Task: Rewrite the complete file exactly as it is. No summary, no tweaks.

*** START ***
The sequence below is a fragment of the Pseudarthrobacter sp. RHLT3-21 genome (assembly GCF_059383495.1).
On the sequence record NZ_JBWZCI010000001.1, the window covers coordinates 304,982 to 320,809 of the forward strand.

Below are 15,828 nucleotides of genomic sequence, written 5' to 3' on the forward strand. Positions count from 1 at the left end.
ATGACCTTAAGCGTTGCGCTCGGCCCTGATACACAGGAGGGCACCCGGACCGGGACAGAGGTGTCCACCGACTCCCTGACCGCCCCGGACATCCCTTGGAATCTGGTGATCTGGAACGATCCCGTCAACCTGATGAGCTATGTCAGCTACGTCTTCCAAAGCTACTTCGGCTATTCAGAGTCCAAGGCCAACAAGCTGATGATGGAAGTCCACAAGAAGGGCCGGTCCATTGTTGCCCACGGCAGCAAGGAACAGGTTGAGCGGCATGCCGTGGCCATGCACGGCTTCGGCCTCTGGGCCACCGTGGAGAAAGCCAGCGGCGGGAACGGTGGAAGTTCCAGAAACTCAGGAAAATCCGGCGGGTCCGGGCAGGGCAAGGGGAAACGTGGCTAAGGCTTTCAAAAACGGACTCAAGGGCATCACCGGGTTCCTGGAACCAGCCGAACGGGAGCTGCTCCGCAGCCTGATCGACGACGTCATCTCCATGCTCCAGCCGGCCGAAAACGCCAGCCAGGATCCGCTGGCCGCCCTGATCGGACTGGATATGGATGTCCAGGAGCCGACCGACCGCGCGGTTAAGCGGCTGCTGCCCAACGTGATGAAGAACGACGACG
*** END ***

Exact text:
The sequence below is a fragment of the Pseudarthrobacter sp. RHLT3-21 genome (assembly GCF_059383495.1).
On the sequence record NZ_JBWZCI010000001.1, the window covers coordinates 304,982 to 320,809 of the forward strand.

Below are 15,828 nucleotides of genomic sequence, written 5' to 3' on the forward strand. Positions count from 1 at the left end.
ATGACCTTAAGCGTTGCGCTCGGCCCTGATACACAGGAGGGCACCCGGACCGGGACAGAGGTGTCCACCGACTCCCTGACCGCCCCGGACATCCCTTGGAATCTGGTGATCTGGAACGATCCCGTCAACCTGATGAGCTATGTCAGCTACGTCTTCCAAAGCTACTTCGGCTATTCAGAGTCCAAGGCCAACAAGCTGATGATGGAAGTCCACAAGAAGGGCCGGTCCATTGTTGCCCACGGCAGCAAGGAACAGGTTGAGCGGCATGCCGTGGCCATGCACGGCTTCGGCCTCTGGGCCACCGTGGAGAAAGCCAGCGGCGGGAACGGTGGAAGTTCCAGAAACTCAGGAAAATCCGGCGGGTCCGGGCAGGGCAAGGGGAAACGTGGCTAAGGCTTTCAAAAACGGACTCAAGGGCATCACCGGGTTCCTGGAACCAGCCGAACGGGAGCTGCTCCGCAGCCTGATCGACGACGTCATCTCCATGCTCCAGCCGGCCGAAAACGCCAGCCAGGATCCGCTGGCCGCCCTGATCGGACTGGATATGGATGTCCAGGAGCCGACCGACCGCGCGGTTAAGCGGCTGCTGCCCAACGTGATGAAGAACGACGACG